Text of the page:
Two-Factor vs. Multi-Factor Authentication: A Stark Difference

If there’s one thing you should remember from geometry class in 7th grade, it’s the fact that every square is a rectangle, but not every rectangle is a square. The criteria defining one object doesn’t encompass the criteria for the second object in all situations. This is the same problem we face when talking about two-factor and multi-factor authentication. Because both sound similar, it’s a common fallacy for security providers to advertise that their products have “multi-factor authentication.”

To better explain the dichotomy between two-factor and multi-factor authentication, we must have a look at single-factor authentication. The United States National Institute of Standards and Technology (NIST) defines single-factor authentication under the definition for “Level 2” e-authentication within its paper on information security: “For single factor authentication, Memorized Secret Tokens, PreRegistered Knowledge Tokens, Look-up Secret Tokens, Out of Band Tokens, and Single Factor One-Time Password Devices are allowed at Level 2.”

To simplify that definition, let’s just think of single-factor authentication as anything that requires a simple username and password (something you know). The authentication process is performed through a piece of knowledge that’s unique to the user logging in. So, let’s recapitulate: Single-factor equals password.

Now that we have that out of the way, let’s have a look at two-factor authentication. Besides “something you know,” two-factor authentication includes “something you have.” This could come in the form of a smart card, USB stick, or an SMS message sent to the user’s phone with a code. The code is then entered in an extra field. Two-factor authentication adds these factors to the original username/password pair. So now you have the username, the password, and (for example) a smart card that you insert into the system. The simplest and most common two-factor authentication example in real life is the bank machine where you withdraw money using your bankcard. You must insert the bankcard (“something you have”) and type a PIN number (“something you know”) before completing a transaction or withdrawing money.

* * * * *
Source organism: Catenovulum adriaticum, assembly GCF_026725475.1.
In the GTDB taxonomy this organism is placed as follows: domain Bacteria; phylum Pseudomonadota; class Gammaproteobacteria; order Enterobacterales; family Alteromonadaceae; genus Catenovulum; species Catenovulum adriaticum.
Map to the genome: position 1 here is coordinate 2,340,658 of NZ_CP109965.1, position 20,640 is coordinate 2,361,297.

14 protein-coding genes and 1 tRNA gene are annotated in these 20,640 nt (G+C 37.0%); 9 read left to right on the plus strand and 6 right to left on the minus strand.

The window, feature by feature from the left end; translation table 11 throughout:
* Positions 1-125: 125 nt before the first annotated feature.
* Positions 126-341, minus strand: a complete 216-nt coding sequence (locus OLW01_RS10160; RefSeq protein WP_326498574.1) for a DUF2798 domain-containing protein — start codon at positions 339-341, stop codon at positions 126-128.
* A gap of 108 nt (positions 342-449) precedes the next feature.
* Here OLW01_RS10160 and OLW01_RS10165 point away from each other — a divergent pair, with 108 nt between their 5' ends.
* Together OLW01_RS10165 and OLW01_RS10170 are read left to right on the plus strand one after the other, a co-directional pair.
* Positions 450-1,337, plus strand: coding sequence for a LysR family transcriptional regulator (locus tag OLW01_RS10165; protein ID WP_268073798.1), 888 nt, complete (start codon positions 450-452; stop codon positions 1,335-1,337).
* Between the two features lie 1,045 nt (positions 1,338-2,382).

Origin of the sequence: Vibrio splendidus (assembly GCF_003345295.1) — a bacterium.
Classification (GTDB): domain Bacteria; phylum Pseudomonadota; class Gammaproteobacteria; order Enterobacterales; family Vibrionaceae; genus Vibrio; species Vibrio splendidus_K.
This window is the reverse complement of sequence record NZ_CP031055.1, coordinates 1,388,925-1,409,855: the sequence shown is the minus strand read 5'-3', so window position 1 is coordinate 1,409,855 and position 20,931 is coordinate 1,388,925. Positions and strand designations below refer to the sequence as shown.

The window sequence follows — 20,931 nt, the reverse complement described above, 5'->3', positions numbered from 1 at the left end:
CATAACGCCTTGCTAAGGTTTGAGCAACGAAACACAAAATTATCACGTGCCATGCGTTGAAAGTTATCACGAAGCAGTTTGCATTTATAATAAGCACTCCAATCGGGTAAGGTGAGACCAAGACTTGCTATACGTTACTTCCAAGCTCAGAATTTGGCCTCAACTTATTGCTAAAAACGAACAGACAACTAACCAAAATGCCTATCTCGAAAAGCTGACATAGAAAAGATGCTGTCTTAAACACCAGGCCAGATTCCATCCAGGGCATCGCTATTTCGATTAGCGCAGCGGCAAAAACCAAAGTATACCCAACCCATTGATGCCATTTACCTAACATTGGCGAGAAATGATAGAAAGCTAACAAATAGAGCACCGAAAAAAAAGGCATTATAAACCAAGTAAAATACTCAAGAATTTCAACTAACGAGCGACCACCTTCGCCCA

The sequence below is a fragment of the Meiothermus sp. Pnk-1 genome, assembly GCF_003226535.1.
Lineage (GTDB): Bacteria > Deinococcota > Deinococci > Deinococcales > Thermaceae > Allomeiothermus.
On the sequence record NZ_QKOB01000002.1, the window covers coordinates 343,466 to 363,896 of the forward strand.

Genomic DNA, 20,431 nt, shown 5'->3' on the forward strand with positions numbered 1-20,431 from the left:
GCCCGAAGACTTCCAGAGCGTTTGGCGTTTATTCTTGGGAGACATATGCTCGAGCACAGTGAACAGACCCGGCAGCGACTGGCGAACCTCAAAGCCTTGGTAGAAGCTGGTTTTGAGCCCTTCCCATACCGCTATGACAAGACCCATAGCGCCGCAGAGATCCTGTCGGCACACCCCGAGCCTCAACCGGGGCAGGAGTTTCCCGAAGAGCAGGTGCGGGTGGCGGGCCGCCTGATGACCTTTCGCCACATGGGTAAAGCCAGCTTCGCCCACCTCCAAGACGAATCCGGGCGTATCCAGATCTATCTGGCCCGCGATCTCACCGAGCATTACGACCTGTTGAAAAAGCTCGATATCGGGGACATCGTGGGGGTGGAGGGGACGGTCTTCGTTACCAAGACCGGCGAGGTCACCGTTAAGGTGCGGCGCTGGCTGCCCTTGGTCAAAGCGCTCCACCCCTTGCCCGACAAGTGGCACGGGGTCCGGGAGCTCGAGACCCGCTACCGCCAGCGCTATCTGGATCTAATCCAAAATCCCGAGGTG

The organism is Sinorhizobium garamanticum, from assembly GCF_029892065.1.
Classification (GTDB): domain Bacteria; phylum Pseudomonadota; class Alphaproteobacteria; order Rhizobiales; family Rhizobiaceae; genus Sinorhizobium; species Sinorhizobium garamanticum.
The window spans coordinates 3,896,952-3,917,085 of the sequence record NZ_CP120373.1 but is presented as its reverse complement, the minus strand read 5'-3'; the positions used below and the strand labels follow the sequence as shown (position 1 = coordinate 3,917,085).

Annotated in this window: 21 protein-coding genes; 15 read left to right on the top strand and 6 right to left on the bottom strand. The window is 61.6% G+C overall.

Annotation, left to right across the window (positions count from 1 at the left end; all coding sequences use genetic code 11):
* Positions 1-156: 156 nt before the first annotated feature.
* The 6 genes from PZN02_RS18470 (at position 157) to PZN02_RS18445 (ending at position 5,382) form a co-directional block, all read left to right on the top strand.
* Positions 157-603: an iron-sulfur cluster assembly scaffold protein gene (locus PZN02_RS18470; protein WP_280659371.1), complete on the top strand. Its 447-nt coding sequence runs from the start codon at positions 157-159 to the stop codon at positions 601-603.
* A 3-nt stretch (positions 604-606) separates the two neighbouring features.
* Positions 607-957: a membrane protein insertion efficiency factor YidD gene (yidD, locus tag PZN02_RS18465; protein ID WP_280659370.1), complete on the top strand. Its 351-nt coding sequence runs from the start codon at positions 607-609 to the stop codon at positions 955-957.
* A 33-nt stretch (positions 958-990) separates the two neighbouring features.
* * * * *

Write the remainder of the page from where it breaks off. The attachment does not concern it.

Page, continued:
Multi-factor authentication is not much more complicated than its two-factor counterpart. Within this article, we will refer to multi-factor authentication as having more than two factors. It’s a common misconception to believe that one is somehow safer using a service that offers “multi-factor authentication” when what they really mean is “two-factor authentication.” The reality is that, while you use “something you know” and “something you have” to authenticate into these platforms, you are missing one element: “something you are.”

Multi-factor authentication achieves the “something you are” component by requiring biometric authentication. Such authentication often includes fingerprinting, retinal scanning, voice recognition, or facial recognition. In some laptops, for example, you are asked to type a password and show your face on their webcams. Laptops sometimes do this so that someone cannot access the machine without actually being you. Systems like these rely on your biological attributes to ensure your identity, virtually eliminating any possibility of identity theft. A thief can steal a USB stick or smart card, and a hacker can get his hands on your password, but you seldom hear of someone replicating a fingerprint. Stealing a biometric attribute is not as easy as Hollywood movies make it look. It’s also not likely that you have an evil twin in Russia.

While companies advertise their services, be wary of those who advertise “multi-factor authentication.” They might not be trying to mislead, but you should not fall victim to the ambiguous nature of the term. Put on your thinking cap and find out exactly what factors it includes in its authentication process. Call their support line to get more information if you can’t find anything on their site. A little bit of investigation can save you a bit of trouble in determining whether the services offered to you are secure enough for you and worth the money you pay for them!

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